Tufted Titmouse, BraeBurn No. 12, February 27, 2017
I heard this bird before I saw it and I had to stop to find it to see what it was.  It took a few minutes, but then I saw it, in the trees by the bridge on hole number 12.  After hearing it and then seeing it and linking the bird and song, I heard it again, this time echoing through the trees on holes 11 and 12.  It was a Tufted Titmouse and BraeBurn is evidently, at times, home to a large number of them.
 
This relative of the chickadees has black eyes and a black forehead on an otherwise gray body with a hint of light orange on its flanks and, of course, a small tuft of feathers that make a distinctive head crest and give it half its name.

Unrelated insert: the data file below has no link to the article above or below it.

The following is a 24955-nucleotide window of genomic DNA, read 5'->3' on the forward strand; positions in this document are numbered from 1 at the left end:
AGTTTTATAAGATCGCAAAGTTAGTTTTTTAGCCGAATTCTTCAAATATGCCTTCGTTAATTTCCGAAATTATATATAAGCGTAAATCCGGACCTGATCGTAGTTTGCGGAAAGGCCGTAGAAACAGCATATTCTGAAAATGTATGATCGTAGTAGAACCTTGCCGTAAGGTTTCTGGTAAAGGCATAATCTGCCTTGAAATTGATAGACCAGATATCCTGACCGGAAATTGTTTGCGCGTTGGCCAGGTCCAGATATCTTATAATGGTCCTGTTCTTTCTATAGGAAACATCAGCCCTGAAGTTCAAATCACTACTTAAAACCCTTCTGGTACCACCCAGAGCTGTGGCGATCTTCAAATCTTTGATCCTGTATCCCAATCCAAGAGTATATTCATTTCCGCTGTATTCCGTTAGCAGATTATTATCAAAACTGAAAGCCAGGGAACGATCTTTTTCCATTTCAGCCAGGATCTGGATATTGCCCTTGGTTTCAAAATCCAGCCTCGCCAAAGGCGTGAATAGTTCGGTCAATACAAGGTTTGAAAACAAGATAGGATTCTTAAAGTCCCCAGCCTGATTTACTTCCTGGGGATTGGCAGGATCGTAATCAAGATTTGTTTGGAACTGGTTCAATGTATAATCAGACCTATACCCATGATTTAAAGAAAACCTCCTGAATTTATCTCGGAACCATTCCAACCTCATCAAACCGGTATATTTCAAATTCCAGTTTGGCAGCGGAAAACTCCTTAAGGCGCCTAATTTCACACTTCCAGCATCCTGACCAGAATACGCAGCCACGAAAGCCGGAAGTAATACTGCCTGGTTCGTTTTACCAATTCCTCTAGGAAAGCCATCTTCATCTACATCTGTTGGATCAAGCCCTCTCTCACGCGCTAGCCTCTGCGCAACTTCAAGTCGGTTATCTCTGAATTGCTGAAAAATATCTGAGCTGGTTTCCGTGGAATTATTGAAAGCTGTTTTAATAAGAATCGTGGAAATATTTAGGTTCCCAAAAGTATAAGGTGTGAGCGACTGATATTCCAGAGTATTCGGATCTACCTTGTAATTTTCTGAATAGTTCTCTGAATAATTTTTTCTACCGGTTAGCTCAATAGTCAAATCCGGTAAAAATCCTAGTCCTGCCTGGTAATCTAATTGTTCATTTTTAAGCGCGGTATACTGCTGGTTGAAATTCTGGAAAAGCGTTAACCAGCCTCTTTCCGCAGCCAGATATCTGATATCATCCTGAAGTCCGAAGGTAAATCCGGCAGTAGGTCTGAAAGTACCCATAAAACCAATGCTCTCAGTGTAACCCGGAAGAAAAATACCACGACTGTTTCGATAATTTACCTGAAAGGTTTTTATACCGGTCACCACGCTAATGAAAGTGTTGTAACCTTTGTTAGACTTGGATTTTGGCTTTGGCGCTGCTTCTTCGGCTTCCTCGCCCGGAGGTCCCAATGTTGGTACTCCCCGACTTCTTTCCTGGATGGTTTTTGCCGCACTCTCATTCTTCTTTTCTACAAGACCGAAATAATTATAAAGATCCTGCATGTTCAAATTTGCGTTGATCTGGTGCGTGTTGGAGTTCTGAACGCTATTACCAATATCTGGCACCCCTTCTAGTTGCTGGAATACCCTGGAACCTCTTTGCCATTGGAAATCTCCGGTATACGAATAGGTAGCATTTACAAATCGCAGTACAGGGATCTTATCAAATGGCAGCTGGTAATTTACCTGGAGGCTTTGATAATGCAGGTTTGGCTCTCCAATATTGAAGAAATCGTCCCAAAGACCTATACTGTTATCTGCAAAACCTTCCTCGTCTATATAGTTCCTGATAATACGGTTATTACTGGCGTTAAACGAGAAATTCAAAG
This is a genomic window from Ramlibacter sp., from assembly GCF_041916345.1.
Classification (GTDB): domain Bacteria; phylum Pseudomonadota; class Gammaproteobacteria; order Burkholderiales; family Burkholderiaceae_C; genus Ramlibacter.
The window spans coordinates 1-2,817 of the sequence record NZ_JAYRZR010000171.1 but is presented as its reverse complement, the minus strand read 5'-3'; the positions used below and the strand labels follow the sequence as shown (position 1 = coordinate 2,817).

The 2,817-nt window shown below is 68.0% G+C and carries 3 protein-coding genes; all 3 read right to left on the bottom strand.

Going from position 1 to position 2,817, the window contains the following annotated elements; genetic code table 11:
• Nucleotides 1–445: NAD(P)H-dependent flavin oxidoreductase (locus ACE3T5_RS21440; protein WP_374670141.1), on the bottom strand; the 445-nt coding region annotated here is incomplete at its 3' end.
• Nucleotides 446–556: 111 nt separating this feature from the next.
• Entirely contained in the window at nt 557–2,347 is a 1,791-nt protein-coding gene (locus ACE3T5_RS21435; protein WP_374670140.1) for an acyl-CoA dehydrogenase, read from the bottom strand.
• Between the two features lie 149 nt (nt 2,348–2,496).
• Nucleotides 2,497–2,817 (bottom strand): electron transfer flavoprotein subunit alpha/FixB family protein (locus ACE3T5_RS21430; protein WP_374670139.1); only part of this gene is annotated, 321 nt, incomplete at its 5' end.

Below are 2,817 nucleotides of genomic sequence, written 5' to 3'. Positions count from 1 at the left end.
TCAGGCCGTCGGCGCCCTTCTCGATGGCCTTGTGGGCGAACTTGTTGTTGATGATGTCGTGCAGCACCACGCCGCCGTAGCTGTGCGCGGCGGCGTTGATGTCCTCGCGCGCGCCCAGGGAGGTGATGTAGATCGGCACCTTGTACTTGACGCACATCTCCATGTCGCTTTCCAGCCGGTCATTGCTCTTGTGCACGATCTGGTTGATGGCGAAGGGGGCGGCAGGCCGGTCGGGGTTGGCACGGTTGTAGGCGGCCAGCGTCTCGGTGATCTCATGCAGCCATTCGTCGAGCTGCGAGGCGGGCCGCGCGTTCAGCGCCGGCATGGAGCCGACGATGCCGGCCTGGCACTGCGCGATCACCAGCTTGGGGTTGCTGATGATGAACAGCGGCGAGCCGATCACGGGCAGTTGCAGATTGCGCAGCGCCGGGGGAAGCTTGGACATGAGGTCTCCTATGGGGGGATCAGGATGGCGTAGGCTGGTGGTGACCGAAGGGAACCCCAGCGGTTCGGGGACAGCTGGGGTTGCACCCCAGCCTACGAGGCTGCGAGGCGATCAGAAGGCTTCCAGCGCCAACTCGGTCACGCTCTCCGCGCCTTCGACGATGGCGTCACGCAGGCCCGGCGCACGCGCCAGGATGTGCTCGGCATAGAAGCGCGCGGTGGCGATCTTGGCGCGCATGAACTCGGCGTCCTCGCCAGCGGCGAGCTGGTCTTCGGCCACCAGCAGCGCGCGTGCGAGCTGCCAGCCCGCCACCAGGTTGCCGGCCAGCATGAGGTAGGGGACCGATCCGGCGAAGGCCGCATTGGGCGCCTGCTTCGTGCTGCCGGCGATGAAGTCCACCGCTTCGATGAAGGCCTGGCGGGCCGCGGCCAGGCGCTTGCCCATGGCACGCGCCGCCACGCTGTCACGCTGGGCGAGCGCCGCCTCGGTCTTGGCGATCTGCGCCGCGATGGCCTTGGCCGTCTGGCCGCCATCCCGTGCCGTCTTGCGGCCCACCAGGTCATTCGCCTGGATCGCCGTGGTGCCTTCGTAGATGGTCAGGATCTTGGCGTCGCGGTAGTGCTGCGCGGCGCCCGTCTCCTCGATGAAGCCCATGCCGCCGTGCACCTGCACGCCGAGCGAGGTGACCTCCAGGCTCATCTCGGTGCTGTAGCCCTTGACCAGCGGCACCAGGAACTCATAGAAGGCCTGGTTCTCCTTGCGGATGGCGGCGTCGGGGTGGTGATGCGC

There are four titmouse species in the United States and the tufted variety is the largest at 6-1/2” in length and the only one that calls eastern Texas home.  In fact, there are two varieties of this species, the Northern and the Black-Crested.  We have the Northern Tufted Titmouse variety in eastern Texas, which is in the far southwestern range of this bird, a range that covers practically the entire eastern United States.  The Tufted Titmouse is a year-round resident at BraeBurn, a bird that I hear much more than I see.